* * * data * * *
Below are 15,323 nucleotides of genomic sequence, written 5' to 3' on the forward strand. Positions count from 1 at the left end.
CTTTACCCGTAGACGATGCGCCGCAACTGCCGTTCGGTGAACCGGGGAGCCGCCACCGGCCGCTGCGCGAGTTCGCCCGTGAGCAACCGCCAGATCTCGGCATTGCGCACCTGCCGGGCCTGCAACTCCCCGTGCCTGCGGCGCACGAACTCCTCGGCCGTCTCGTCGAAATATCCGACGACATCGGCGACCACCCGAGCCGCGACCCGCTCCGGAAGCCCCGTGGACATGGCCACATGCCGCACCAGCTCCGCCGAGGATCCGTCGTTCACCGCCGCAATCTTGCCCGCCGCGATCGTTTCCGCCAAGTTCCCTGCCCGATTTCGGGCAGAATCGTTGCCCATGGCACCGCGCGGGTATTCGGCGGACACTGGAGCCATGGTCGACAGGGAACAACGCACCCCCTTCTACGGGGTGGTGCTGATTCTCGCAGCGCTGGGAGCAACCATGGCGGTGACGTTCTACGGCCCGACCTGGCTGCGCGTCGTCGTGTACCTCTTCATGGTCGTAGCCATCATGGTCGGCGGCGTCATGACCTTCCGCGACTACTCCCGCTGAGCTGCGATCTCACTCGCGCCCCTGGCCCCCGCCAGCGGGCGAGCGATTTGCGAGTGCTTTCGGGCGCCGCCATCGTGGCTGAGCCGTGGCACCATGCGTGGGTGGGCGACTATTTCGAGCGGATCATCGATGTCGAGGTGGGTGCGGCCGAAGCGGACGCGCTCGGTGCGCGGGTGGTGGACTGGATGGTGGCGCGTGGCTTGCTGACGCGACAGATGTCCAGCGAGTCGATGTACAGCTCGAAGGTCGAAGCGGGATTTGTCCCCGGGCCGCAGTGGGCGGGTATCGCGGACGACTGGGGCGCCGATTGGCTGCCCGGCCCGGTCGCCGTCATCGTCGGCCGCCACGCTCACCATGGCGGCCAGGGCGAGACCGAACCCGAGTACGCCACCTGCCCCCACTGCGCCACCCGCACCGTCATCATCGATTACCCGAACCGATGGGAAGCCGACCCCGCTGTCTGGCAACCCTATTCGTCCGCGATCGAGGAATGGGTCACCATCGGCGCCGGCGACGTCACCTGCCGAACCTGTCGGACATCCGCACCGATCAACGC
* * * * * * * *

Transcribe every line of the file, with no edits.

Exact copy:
Below are 15,323 nucleotides of genomic sequence, written 5' to 3' on the forward strand. Positions count from 1 at the left end.
CTTTACCCGTAGACGATGCGCCGCAACTGCCGTTCGGTGAACCGGGGAGCCGCCACCGGCCGCTGCGCGAGTTCGCCCGTGAGCAACCGCCAGATCTCGGCATTGCGCACCTGCCGGGCCTGCAACTCCCCGTGCCTGCGGCGCACGAACTCCTCGGCCGTCTCGTCGAAATATCCGACGACATCGGCGACCACCCGAGCCGCGACCCGCTCCGGAAGCCCCGTGGACATGGCCACATGCCGCACCAGCTCCGCCGAGGATCCGTCGTTCACCGCCGCAATCTTGCCCGCCGCGATCGTTTCCGCCAAGTTCCCTGCCCGATTTCGGGCAGAATCGTTGCCCATGGCACCGCGCGGGTATTCGGCGGACACTGGAGCCATGGTCGACAGGGAACAACGCACCCCCTTCTACGGGGTGGTGCTGATTCTCGCAGCGCTGGGAGCAACCATGGCGGTGACGTTCTACGGCCCGACCTGGCTGCGCGTCGTCGTGTACCTCTTCATGGTCGTAGCCATCATGGTCGGCGGCGTCATGACCTTCCGCGACTACTCCCGCTGAGCTGCGATCTCACTCGCGCCCCTGGCCCCCGCCAGCGGGCGAGCGATTTGCGAGTGCTTTCGGGCGCCGCCATCGTGGCTGAGCCGTGGCACCATGCGTGGGTGGGCGACTATTTCGAGCGGATCATCGATGTCGAGGTGGGTGCGGCCGAAGCGGACGCGCTCGGTGCGCGGGTGGTGGACTGGATGGTGGCGCGTGGCTTGCTGACGCGACAGATGTCCAGCGAGTCGATGTACAGCTCGAAGGTCGAAGCGGGATTTGTCCCCGGGCCGCAGTGGGCGGGTATCGCGGACGACTGGGGCGCCGATTGGCTGCCCGGCCCGGTCGCCGTCATCGTCGGCCGCCACGCTCACCATGGCGGCCAGGGCGAGACCGAACCCGAGTACGCCACCTGCCCCCACTGCGCCACCCGCACCGTCATCATCGATTACCCGAACCGATGGGAAGCCGACCCCGCTGTCTGGCAACCCTATTCGTCCGCGATCGAGGAATGGGTCACCATCGGCGCCGGCGACGTCACCTGCCGAACCTGTCGGACATCCGCACCGATCAACGC